I'm writing some software in Python3 intended to take a backup of a directory structure on a Windows client, and send it to a Linux server.

The problem I'm having is how to deal with Windows and Linux file paths. I need the Windows client to create an object representing the relative path to the source file, send that relative path to the server, so the server knows which subdirectory to write the file to in the destination folder, and then send the actual data.

Sending the actual data is not a problem, but how do I send a Windows relative path to a Linux system? I tried doing it as strings, using os.path, but that quickly became a mess. I'm looking at using pathlib.

If I can create a path object of some sort, I can use pickle to serialize it, and send it to the server. What object would I use from pathlib to represent the path though?

Path() seems to create an instance of the class that works for the current filesystem (PosixPath or WindowsPath), which aren't portable. If I make a WindowsPath object on the Windows client, Linux won't be able to deserialize it, as you can't even instantiate a WindowsPath object on a Linux system.

It looks like I could use a PureWindowsPath object, and send that to Linux, but how do I convert the PureWindowsPath object (that represents a relative path) to either a PosixPath, or at least a PurePosixPath?

Is that possible? Or am I thinking about it all wrong?


1 Answer 1


pathlib is an OO library, not a communication protocol. Just send strings.

Windows can handle paths with forward slashes just fine, and both pathlib and os.path can normalise such paths for you. You probably want to normalise paths in your protocol to use POSIX path separators (forward slashes).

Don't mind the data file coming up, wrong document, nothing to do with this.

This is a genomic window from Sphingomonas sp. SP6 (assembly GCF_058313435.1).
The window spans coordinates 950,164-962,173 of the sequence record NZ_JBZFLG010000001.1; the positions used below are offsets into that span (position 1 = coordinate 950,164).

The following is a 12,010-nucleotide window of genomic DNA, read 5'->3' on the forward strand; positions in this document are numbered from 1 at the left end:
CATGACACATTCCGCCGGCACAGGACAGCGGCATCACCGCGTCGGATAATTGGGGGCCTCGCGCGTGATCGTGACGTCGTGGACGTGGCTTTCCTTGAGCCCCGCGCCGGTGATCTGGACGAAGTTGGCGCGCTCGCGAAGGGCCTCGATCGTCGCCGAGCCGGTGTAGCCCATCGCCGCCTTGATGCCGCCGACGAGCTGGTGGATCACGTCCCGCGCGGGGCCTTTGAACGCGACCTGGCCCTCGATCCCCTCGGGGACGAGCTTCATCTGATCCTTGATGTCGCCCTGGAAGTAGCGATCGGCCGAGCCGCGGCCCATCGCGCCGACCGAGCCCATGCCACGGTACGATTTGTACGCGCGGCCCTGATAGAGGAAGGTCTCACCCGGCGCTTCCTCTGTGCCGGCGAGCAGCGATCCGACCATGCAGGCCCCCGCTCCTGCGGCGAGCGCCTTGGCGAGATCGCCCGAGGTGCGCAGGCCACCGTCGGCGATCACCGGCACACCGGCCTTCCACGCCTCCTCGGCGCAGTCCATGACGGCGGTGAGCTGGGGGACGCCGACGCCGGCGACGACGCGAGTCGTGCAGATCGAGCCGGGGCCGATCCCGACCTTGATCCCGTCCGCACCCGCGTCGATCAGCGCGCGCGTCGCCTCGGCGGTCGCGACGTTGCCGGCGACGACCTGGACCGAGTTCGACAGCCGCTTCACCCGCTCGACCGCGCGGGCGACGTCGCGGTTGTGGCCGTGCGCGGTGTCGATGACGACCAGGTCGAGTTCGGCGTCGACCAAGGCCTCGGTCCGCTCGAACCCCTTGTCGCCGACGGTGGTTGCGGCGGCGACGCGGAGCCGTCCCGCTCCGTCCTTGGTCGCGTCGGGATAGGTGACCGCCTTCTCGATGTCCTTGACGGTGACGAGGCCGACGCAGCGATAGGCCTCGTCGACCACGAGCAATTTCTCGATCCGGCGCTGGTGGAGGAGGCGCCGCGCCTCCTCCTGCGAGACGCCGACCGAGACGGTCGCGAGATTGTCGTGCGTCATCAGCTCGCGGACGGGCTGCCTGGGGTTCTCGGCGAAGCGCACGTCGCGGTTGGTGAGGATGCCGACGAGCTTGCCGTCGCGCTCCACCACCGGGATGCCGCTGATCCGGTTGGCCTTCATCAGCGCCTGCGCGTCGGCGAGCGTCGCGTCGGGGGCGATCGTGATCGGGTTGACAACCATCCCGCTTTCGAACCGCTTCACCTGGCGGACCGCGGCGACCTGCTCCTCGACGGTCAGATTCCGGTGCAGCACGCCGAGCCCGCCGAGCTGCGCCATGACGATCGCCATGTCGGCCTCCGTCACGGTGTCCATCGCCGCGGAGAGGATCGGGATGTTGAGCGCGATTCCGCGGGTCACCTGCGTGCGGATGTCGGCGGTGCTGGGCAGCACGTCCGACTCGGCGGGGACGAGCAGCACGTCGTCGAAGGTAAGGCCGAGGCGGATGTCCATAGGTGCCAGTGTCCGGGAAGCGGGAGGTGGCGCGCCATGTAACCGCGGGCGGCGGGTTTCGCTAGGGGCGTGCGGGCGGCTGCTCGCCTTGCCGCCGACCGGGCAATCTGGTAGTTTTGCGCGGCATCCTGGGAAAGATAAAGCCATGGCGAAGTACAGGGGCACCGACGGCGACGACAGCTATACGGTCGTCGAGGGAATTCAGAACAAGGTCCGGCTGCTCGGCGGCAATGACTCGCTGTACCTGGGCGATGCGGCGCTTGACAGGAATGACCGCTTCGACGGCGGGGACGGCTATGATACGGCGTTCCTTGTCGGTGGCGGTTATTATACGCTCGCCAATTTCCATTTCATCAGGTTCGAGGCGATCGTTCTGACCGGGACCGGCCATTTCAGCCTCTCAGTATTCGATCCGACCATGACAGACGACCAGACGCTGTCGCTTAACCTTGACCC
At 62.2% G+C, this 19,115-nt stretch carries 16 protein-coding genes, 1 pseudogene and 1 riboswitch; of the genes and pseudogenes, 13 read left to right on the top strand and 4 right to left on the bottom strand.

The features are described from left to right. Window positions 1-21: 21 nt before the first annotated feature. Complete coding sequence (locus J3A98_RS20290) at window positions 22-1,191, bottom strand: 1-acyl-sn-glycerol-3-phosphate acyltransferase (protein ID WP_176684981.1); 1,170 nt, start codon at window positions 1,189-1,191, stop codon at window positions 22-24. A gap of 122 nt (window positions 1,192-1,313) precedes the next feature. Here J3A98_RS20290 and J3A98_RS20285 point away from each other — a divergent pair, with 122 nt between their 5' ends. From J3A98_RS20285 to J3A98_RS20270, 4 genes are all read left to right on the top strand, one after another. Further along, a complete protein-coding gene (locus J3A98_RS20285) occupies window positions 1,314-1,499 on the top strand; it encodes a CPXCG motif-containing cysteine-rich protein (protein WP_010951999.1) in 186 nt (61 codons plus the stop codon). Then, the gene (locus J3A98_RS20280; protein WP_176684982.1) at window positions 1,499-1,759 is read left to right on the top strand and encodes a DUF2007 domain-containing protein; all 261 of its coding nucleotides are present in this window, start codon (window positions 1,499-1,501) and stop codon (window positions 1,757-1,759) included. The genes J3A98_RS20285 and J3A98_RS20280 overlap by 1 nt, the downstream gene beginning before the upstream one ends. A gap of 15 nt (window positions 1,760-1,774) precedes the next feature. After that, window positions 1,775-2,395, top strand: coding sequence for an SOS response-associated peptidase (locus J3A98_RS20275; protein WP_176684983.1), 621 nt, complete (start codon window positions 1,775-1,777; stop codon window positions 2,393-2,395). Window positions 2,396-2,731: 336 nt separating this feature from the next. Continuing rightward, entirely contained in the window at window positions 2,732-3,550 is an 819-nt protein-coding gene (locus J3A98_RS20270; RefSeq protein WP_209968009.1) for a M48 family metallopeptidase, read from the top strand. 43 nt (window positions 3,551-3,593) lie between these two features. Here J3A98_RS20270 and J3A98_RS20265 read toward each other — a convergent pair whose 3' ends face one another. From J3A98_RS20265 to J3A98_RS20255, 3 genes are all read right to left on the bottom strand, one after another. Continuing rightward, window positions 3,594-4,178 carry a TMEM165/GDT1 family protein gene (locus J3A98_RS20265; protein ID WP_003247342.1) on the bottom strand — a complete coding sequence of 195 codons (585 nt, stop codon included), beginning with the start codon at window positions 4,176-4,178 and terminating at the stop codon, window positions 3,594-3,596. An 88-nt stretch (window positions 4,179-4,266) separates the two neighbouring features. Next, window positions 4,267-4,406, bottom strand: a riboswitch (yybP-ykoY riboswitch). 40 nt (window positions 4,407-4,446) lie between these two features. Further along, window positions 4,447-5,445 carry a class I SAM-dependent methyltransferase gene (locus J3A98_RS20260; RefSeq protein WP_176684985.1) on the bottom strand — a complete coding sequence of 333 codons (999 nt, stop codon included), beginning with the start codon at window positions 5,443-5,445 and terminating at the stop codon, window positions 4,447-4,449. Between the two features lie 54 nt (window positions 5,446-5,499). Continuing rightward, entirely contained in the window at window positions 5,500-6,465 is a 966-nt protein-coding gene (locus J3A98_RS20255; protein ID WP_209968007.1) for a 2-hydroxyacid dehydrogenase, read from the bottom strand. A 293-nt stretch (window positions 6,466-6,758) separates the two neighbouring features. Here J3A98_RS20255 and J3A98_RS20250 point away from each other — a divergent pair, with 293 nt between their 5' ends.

You can convert relative Windows paths to POSIX paths using pathlib.PurePosixPath(), for example:

>>> from pathlib import Path, PurePosixPath
>>> Path('relative\path\on\windows')
>>> PurePosixPath(_)
>>> str(_)

If your server receives a relative paths using Windows conventions, use PureWindowsPath() to convert it to a pathlib object, then pass that to Path() to convert:

>>> from pathlib import Path, PureWindowsPath
>>> received = 'relative\path\on\windows'
>>> PureWindowsPath(received)
>>> Path(_)

If you keep paths as strings, then you can use str.replace(os.altsep, os.sep) to achieve the same on the Windows side before sending:

>>> import os
>>> p = 'relative\path\on\windows'
>>> p.replace(os.altsep, os.sep)

and you can always just use relative_path.replace('\\', os.sep) to force the issue.

  • relative_path.replace('\\', '/') is what I was using in the first place, but my code is more advanced than the simple example above, doing a differential backup, sending file paths back and forth between Windows and Linux, and it became a mess. I see what you mean about sending strings, and converting them when you receive them. I'm going to give it a try. Thanks
    – John
    Jan 1, 2019 at 21:01
  • Note that "replace" is a function of the string object. The pathlib.Path.replace function will unconditionally move the object to the supplied argument.
    – Hydrox24
    Feb 15, 2019 at 1:43
  • @Hydrox24: that's why the sentence used the phrase to do the same with strings; I edited that line to make this clearer.
    – Martijn Pieters
    Feb 15, 2019 at 11:23

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